• Team Blue

    I received my slicer yesterday and what an incredible value. It is well built and should provide years of service. However as others have alluded to, the manual leaves a lot to be desired. I made some sense out of it because my wife is Vietnamese and does not have good English, but I think she could have done a better job writing the manual. I know that this is not your issue or fault at Walton’s but a help segment where we can ask some questions would be good. Like how do you clean this meat slicer, and how do you sharpen the blade on this slicer.

  • Team Blue Admin Walton's Employee Power User

    drbrown35801 I have the manual right in front of me now and we have had some bad translations in the past but good lord! Give me till tomorrow, I have one and I will sharpen the blades to verify I am correct and will post if my attempted translation of that section is correct!

  • Team Blue

    Jonathon One of my jobs at Martin Archery was to rewrite manuals like that. Good times! LOL

  • Team Blue

    The manual for the 11lb stuffer was probably written by the same person. The stuffer is great but the manual is useless as well as unreadable.

  • Team Blue Admin Walton's Employee Power User

    drbrown35801 Okay, sharpened the blade this morning successfully. So, a few things to make note of first. The sharpening wheels carriage can be orientated two ways, front and back. When you are running it to slice have the wheels in the back of the unit, don’t switch it to the front until you are wanting to sharpen the wheels. Then when you switch it doesn’t tighten down the screw in the back until you have orientated the wheel that sharpens the back of the blade in such a way that pressing the button will allow the sharpening wheel to make contact with the blade. If i just tightened that down I found that the wheels would get caught on the base before it could make contact with the wheel. So, I put it on there, pressed the button until it made contact with the wheel, and then tightened it slightly so that pressing the button would still make contact with the back. Then I turned on the slicer and pressed the button on the back for two seconds intervals, until it has reached the level of sharpness needed!

    Also, I talked with Austin and future instructional manuals will be written by us so we won’t have these problems!

  • Team Blue

    Thank you. I am looking at purchasing a vacuum sealer. I have a food saver, but there is no way it will keep p wit what I am doing. I have come to the conclusion that a chamber vacuum sealer is the best move. Can you guys tell me is there any advantage between the Walton (2600?) it is $899.99 and the Vacpro? $1,199.99? Sorry I am trying to type the modules from memory.

  • Team Blue

    Ok 2500 Walton vac sealer compared to the vacmaster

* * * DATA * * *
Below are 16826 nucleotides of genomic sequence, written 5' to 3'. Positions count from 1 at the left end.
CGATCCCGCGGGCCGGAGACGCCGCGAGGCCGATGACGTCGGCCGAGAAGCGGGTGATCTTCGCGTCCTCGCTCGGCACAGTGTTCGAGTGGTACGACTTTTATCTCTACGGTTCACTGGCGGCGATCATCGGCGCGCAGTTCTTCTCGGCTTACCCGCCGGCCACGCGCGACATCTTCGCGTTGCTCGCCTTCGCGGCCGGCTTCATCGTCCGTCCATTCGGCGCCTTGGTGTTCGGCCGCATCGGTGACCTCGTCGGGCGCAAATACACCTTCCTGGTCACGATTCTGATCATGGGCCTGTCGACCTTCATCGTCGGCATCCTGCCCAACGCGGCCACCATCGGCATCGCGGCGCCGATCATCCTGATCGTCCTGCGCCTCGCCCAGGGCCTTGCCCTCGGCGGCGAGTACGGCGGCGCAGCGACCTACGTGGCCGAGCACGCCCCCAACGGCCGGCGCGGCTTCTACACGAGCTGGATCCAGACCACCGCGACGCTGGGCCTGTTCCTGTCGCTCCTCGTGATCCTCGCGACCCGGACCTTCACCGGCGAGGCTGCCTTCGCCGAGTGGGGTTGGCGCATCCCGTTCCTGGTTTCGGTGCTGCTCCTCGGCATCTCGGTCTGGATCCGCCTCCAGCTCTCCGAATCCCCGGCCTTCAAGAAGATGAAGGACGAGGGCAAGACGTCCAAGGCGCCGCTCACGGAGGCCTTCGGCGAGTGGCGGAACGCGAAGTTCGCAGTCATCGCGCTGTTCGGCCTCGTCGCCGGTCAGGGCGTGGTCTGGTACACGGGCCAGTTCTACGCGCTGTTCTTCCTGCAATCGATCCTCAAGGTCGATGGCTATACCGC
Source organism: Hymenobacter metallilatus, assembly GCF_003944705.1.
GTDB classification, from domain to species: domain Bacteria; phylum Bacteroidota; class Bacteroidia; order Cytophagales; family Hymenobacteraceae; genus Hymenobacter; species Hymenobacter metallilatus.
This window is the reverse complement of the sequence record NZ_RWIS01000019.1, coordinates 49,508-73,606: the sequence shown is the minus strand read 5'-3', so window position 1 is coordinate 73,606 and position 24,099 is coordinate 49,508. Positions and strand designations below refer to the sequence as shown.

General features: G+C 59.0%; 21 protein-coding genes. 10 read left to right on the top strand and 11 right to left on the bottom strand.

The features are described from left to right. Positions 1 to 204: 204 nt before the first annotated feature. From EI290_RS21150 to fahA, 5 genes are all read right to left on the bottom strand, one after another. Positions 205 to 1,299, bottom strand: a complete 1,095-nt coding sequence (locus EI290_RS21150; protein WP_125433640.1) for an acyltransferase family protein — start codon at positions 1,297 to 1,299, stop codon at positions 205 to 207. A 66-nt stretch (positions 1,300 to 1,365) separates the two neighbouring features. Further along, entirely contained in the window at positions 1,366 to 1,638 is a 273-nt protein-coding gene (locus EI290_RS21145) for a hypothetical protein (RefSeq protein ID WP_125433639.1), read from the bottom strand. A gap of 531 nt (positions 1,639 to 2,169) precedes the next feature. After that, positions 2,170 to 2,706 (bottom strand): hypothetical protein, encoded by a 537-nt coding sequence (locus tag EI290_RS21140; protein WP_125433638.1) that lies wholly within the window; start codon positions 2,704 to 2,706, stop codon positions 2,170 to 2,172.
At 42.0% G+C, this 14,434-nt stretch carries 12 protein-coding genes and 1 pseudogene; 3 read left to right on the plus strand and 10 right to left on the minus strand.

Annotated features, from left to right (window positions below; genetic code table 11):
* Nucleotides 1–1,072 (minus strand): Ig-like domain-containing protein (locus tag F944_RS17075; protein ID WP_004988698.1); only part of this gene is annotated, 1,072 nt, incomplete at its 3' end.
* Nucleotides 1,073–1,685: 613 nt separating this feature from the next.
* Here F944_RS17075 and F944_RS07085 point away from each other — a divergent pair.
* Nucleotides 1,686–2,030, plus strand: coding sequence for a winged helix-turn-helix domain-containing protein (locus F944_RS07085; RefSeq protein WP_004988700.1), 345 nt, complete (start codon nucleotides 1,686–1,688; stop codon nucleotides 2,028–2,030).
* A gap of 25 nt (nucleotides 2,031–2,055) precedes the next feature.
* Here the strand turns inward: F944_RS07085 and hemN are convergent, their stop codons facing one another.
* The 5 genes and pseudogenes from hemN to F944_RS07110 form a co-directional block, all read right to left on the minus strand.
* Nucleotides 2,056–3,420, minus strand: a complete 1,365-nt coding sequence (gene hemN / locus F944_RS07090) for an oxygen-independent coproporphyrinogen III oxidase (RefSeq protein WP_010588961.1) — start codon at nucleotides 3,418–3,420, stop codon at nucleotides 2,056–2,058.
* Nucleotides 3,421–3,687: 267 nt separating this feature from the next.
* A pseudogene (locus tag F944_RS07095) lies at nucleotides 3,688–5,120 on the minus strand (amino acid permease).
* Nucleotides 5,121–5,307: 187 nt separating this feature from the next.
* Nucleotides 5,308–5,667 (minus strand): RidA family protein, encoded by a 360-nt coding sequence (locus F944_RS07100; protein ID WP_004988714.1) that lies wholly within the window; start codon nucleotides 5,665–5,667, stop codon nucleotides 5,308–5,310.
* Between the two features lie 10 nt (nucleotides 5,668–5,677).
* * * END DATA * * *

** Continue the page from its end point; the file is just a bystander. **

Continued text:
• Canning Dry Cured Sausage Primo Grills Team Blue Sous Vide Power User Cast Iron

    drbrown35801 I own the VacMaster VP 215. I Love it. I find the chamber vacuum sealer to be more versatile then the strip units. Can do liquids without any problems. I also find the quality of the seal is more reliable and rarely have a failure. I have owned mine for about 8 to 10 years, and it just runs. I do love the short cycle times, and have never outpaced the unit. I have had to wait using strip units if it heats up too much. All in all, I believe it was an outstanding investment.

  • Team Blue Admin Walton's Employee Power User

    drbrown35801 I think you mean the Weston 2500 (https://www.waltonsinc.com/weston-pro-2500-chamber-vacuum-sealer) the main difference will be power of the pump and quality of build. The HBC, and vp215 are designed more with a small commercial application in mind. Nothing against the 2500, it’s a good machine for what it does but it does have limitations that the others wont. The advantage is you could buy 1.5 of those vs the cheapest of the other kinds so if it does need replacing its not the biggest issue in the world. But in general the 3 HBC ones we carry and vp215 are going to last longer, you just pay a lot more for them!

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Meatgistics is brought to you by Walton's (waltons.com). Meatgistics is a community site, knowledgebase, forum, blog, learning center, and a sharing site. You can find help and ask questions about anything related to meat processing, smoking and grilling meats, plus a whole lot more. Join Austin & Jon from Walton's and sign up for our Meatgistics community today. We have created Meagistics University, where we broke down meat processing into different categories and then broke it down into a class like structure. The introductory classes are 10s, the intermediate are 20s, and advanced are 30s.

About Walton's

Walton's Inc. sells meat processing equipment and supplies, including all of the Seasoning, Equipment, Supplies, Packaging, and Casings needed to make almost any type of sausage. Walton's sells to the commercial customer with a focus on the small to medium-sized processing plants or butcher shops, and directly to the hunter or processor who makes their own product at home. Whether you are a commercial or retail customer of Walton's you will be receiving the exact same seasoning and supplies, we do not have a different "line" for commercial and retail customers so that everyone can make the best sausage or jerky possible!

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